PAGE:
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POSTal Schizophrenia re Climate Science strikes again

February 14th, 2010 · 1 Comment

The Washington Post has an incredibly uneven nature when it comes to the science related to Climate Change. The editorial page will publish an absolutely dishonest piece, be challenged to such an extent that they will publish multiple letters (including from misquoted scientists/scientific institutions) calling out the fraudulent material, and then give George “Will-ful Deceit” Will (for example) column inches to repeat the dishonesty. Not infrequently, the Post will have material on different pages that will contradict each other — some scientifically sound, some simply divorced from truthful discourse. (Further examples here, here, here …) Today, the Washington Post continued this tradition with force.

In the Outlook section, the Post‘s special Sunday opinion section, The Washington Post yet again published the worth-reading Bill McKibben with Washington’s snowstorms, brought to you by global warming. McKibben’s discussion highlights how Global Warming will lead to climate disruption’ pointing out that while DC has snow, helicopters were moving snow for Olympic events and Vermont cross-country races were being canceled due to lack of snow; and discussing just why, contrary to some people’s belief patterns, Global Warming will cause greater amounts of precipitation (and more severe precipitation events) and, thus, greater amounts of snowfall for some areas in some winters. McKibben’s piece ends:

Looked at dispassionately, the round of snowmageddons crisscrossing the mid-Atlantic carries the same message. But it’s hard to be dispassionate when you’re wondering, six hours of shoveling later, if there’s a good chiropractor in the neighborhood and what kind of dogsled you might need to reach her.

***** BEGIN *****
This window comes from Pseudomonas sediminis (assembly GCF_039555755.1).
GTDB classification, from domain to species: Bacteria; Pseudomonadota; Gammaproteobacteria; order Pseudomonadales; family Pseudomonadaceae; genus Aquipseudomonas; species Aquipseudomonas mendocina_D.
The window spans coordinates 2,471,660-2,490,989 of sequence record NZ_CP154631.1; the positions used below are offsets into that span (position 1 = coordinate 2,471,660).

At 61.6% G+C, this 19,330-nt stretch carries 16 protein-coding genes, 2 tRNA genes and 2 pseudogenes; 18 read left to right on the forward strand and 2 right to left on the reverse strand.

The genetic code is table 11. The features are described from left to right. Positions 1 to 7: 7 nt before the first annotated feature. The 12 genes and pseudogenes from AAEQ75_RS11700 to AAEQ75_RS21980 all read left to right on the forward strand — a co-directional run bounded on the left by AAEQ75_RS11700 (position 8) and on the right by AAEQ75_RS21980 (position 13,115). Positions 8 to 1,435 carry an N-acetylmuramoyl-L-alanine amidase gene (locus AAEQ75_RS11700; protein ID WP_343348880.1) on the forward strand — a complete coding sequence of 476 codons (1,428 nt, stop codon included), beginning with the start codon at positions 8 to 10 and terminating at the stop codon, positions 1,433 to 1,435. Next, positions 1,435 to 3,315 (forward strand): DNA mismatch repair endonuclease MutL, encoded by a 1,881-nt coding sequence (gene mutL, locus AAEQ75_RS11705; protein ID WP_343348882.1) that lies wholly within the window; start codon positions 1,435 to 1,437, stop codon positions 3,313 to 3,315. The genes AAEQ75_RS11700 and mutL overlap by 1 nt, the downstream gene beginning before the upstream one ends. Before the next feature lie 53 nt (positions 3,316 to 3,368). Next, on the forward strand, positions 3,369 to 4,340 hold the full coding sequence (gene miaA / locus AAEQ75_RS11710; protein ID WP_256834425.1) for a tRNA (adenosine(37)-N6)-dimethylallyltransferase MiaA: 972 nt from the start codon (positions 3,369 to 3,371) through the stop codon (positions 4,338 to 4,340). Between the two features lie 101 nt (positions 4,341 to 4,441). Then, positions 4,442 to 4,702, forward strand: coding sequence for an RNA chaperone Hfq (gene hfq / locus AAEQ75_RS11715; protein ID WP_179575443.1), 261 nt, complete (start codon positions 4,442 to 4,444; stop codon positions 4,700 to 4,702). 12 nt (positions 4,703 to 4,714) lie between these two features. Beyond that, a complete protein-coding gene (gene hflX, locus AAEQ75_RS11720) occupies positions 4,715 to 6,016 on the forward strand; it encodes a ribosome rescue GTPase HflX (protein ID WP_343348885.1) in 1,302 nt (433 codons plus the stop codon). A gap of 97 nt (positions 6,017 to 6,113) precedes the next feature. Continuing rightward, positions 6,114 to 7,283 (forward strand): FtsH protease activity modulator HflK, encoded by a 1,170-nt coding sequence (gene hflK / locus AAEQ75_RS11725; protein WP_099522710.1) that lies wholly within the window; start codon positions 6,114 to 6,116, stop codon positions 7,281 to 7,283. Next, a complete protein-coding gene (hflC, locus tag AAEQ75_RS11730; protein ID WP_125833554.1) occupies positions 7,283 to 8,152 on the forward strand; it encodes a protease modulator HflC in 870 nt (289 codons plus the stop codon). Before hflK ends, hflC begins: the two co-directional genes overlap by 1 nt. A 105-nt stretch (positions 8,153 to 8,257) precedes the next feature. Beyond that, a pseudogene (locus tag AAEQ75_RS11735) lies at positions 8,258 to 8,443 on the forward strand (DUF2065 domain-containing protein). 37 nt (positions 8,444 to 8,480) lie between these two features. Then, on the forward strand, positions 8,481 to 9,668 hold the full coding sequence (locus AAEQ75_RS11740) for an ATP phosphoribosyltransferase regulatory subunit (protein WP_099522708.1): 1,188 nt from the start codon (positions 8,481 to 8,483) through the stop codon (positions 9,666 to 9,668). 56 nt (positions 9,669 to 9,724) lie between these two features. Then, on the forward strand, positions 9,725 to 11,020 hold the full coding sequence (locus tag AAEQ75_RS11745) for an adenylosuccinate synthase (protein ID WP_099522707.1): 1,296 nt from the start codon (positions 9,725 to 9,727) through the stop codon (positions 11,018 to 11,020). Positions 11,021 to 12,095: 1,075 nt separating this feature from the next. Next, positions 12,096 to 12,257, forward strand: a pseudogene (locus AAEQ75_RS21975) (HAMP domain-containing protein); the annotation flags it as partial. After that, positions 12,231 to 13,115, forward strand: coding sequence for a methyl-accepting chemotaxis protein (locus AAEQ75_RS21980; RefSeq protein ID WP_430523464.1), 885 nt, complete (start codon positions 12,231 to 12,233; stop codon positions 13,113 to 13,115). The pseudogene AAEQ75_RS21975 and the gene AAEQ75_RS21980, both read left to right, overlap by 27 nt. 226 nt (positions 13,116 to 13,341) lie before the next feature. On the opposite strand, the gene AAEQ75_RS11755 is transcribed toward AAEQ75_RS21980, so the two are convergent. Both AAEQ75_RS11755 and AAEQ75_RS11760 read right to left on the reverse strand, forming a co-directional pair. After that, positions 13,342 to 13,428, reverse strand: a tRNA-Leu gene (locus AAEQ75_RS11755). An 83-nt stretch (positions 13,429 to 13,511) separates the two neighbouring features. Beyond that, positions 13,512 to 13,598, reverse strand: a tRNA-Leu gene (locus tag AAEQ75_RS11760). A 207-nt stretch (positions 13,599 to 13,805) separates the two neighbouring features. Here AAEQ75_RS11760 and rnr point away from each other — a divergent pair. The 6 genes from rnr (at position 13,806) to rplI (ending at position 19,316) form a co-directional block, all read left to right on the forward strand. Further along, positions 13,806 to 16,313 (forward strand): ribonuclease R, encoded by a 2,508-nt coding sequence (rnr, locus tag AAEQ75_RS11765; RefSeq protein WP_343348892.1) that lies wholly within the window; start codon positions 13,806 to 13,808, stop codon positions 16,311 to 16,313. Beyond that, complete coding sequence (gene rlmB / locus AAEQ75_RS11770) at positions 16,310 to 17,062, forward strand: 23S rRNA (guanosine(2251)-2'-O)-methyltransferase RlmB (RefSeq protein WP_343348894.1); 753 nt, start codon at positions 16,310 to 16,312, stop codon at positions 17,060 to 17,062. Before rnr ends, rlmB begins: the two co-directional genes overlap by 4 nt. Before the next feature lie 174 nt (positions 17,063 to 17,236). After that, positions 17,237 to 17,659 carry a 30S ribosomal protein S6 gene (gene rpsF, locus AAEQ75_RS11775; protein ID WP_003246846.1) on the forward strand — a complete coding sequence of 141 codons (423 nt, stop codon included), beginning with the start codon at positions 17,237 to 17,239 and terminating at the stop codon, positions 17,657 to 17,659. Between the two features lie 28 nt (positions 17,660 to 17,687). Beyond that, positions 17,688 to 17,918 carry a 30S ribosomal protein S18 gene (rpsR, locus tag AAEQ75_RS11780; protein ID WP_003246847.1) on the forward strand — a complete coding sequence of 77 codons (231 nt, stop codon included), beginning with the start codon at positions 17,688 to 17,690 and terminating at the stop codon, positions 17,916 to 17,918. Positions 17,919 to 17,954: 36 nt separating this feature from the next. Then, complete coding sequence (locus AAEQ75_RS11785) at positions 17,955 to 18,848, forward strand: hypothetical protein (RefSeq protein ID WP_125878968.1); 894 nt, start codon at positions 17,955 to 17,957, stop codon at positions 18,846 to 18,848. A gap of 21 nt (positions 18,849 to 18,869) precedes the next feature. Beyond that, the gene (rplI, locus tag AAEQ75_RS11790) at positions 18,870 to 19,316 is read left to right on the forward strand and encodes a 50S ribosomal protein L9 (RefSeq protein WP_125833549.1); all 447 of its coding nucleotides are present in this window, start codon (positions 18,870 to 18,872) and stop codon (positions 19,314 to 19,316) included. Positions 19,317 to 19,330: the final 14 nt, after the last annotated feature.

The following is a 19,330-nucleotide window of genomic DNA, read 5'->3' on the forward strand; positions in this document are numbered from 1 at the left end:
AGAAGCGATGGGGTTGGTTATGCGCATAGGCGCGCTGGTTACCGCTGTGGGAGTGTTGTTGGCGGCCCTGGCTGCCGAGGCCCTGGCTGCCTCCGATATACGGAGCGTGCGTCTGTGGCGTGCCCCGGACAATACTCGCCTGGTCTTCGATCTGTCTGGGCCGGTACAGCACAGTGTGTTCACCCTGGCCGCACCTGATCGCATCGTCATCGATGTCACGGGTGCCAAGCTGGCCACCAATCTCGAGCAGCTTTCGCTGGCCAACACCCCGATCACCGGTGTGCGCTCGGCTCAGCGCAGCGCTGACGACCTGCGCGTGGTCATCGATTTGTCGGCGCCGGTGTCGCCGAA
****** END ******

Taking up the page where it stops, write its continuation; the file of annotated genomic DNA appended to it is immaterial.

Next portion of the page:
It’s almost like a test, centered on ground zero for climate-change legislation. Can you sit in a snowstorm and imagine a warming world? If you’re a senator, can you come back to work and pass a bill that blunts the pace of climate change? If the answer is no, then we’re really in a world of trouble.

That feeds into the other half of the schizophrenia, in the front section’s editorial pages with the linking of scientific reality to political reality in Dana Milbank’s Global warming’s snowball fight and the collection of thoughts at Topic A: Did D.C.’s blizzard bury climate change legislation? These, sadly, repeat too many convenient ‘political realities’ at odd with physical reality and, to a large extent, contribute to misunderstanding through ‘faux balance’.

Let’s start with Milbank, who starts:

The back-to-back snowstorms in the capital were an inconvenient meteorological phenomenon for Al Gore

He then quotes some of the anti-science syndrome suffering Republican twitter messages and Glenn Beck comments before moving to science:

As a scientific proposition, claiming that heavy snow in the mid-Atlantic debunks global warming theory is about as valid as claiming that the existence of John Edwards debunks the theory of evolution. In fact, warming theory suggests that you’d see trends toward heavier snows, because warmer air carries more moisture. This latest snowfall, though, is more likely the result of a strong El Niño cycle that has parked the jet stream right over the mid-Atlantic states.

Sigh, the last sentence is a good example of misleading. The “El Niño cycle” is powerful but no one serious about climate science suggests that the human thumb on the scale of the global climate eliminates natural systems. As said about Vancouver’s hotte January ever and the problems it is causing for the Olympics: